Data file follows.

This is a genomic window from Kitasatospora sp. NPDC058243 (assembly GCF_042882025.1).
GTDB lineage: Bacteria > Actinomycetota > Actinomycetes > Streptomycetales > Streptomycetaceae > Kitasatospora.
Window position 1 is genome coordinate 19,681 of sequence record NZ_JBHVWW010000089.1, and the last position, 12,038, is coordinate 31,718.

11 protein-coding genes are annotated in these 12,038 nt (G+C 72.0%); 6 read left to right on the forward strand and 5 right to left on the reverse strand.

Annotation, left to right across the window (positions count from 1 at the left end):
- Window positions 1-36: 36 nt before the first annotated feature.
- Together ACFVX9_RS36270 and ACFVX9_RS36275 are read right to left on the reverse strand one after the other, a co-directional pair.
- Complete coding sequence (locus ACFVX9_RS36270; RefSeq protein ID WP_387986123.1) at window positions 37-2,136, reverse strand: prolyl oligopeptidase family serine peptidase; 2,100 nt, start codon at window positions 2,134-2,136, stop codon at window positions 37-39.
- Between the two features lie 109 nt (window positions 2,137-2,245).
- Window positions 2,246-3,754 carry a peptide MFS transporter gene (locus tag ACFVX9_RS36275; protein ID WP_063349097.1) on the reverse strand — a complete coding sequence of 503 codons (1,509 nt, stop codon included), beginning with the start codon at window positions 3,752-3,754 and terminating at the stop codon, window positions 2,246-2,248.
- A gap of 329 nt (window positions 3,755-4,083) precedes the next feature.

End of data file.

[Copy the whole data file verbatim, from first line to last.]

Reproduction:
This is a genomic window from Kitasatospora sp. NPDC058243 (assembly GCF_042882025.1).
GTDB lineage: Bacteria > Actinomycetota > Actinomycetes > Streptomycetales > Streptomycetaceae > Kitasatospora.
Window position 1 is genome coordinate 19,681 of sequence record NZ_JBHVWW010000089.1, and the last position, 12,038, is coordinate 31,718.

11 protein-coding genes are annotated in these 12,038 nt (G+C 72.0%); 6 read left to right on the forward strand and 5 right to left on the reverse strand.

Annotation, left to right across the window (positions count from 1 at the left end):
- Window positions 1-36: 36 nt before the first annotated feature.
- Together ACFVX9_RS36270 and ACFVX9_RS36275 are read right to left on the reverse strand one after the other, a co-directional pair.
- Complete coding sequence (locus ACFVX9_RS36270; RefSeq protein ID WP_387986123.1) at window positions 37-2,136, reverse strand: prolyl oligopeptidase family serine peptidase; 2,100 nt, start codon at window positions 2,134-2,136, stop codon at window positions 37-39.
- Between the two features lie 109 nt (window positions 2,137-2,245).
- Window positions 2,246-3,754 carry a peptide MFS transporter gene (locus tag ACFVX9_RS36275; protein ID WP_063349097.1) on the reverse strand — a complete coding sequence of 503 codons (1,509 nt, stop codon included), beginning with the start codon at window positions 3,752-3,754 and terminating at the stop codon, window positions 2,246-2,248.
- A gap of 329 nt (window positions 3,755-4,083) precedes the next feature.